Three nights ago, on Epiphany proper, this was the scene in our driveway:
Standing in my jammies in the living room, cupping my coffee in front of the new fire, warming my chilly bones early on a sub-zero Minnesota New Year’s Day morning, I mulled, yet again, why I haven’t written or posted much on social media for such a long time.
So here we are not just in the fourth week of Advent, but are officially staring Christmas straight on.
Oh little town of Bethlehem, how still we see thee lie
Above thy deep and dreamless sleep the silent stars go by
Yet in thy dark streets shineth, the everlasting light
The hopes and fears of all the years are met in thee tonight.
So today is Christmas Day.
“Then Herod secretly called for the wise men and learned from them the exact time when the star had appeared. Then he sent them to Bethlehem, saying, “Go and search diligently for the child; and when you have found him, bring me word so that I may also go and pay him homage.”
So, tells Matthew in 2:7-8, said King Herod to the wise men after learning from them that the king of the Jews had been born.
This morning, I found myself trolling some earlier blogs I wrote about Advent and Christmas, trying to remember what thoughts I have had about them in the past (I have lots of thoughts, but can hold on to only one or two at a time).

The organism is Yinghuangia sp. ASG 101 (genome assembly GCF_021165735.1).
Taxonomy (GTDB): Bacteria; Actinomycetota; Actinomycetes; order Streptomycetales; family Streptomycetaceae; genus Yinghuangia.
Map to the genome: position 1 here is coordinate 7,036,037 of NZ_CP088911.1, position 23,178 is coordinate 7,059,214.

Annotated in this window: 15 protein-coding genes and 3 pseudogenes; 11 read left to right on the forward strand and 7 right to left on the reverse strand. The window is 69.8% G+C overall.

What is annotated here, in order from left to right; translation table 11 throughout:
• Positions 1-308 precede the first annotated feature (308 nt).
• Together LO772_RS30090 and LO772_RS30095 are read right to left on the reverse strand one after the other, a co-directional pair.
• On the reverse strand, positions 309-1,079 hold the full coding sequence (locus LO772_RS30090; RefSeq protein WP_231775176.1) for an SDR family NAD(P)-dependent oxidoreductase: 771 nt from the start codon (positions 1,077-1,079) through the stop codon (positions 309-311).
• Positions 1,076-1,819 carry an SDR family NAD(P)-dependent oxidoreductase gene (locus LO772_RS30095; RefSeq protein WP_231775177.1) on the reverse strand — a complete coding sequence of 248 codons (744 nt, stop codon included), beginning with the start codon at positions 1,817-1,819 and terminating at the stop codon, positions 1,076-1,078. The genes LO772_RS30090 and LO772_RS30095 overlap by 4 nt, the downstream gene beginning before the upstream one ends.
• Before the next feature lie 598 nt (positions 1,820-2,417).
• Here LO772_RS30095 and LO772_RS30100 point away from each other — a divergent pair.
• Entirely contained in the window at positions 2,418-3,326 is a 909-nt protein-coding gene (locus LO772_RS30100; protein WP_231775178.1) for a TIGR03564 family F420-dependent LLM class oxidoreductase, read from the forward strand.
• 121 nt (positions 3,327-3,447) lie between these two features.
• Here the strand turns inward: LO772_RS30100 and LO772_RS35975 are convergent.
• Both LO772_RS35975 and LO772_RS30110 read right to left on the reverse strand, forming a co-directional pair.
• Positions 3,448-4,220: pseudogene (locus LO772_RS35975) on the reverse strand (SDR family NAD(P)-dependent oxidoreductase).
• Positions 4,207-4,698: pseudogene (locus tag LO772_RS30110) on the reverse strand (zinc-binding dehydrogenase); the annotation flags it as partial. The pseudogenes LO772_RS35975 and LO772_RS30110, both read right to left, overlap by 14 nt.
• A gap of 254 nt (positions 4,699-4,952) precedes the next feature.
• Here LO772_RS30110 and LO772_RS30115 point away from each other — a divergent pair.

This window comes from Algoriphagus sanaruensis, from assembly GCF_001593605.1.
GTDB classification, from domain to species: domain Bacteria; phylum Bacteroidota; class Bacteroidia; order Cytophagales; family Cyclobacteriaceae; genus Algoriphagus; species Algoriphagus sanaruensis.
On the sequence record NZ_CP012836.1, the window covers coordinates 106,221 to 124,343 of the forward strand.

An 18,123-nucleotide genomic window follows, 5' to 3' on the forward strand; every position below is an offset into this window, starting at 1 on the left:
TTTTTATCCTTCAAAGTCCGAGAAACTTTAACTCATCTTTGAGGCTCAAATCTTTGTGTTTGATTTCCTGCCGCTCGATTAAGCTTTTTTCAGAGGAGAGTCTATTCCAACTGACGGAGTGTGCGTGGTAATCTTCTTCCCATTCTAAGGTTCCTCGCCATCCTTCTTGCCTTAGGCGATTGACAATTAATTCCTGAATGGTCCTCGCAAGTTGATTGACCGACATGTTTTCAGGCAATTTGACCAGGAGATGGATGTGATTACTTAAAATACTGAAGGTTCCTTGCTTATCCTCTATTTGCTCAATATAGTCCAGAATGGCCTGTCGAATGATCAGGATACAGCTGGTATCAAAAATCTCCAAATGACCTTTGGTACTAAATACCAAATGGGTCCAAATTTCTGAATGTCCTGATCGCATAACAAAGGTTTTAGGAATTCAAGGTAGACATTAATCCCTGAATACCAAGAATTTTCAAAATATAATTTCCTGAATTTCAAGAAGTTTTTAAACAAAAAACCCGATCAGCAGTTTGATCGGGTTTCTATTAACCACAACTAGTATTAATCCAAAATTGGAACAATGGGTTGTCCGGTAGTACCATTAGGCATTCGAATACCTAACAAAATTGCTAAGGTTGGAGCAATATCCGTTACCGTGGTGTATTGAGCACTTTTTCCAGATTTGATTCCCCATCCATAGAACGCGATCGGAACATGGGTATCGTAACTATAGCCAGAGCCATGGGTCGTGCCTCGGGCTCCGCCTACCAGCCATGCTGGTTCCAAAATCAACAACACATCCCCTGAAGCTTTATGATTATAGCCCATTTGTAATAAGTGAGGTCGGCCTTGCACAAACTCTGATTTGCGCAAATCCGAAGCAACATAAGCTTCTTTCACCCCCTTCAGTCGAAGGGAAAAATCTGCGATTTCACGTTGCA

I know Christmas is around the corner (even my family is starting to bust out the Christmas decorations), but Advent does yet have dibs on our attention for a short spell.
Saturday, my father, my daughter, and two friends went to cut our Christmas tree. Every year, we march out to some spot out of town for the annual sawing down of the Tannenbaum.
If you have never read Wendell Berry, or worse, never heard of him, stop reading this blog this very moment and go to your nearest local bookstore to buy his stuff up before your neighbor snags all the goods first.
Appropriately, I think, I tend to keep personal updates off of my OMG Facebook page.
I was fussing with the idea of re-posting this blog this week, but then a friend of mine made reference to it today, and I viewed it as a sign that maybe I should just as well go ahead and do it for the third year running.
We have been waiting for weeks now to sing that very first verse: “Joy to the world, the Lord is come!”
So rumor had it, when I was young and svelte, that when a person ages, their metabolism slows down, and they gain weight more easily, and it takes a lot longer to work it off.
So tonight I learned that the tradition of paper advent calendars with windows that open to chocolate, or, for the more pious of us, Bible verses, started in Germany in the early 1900s.
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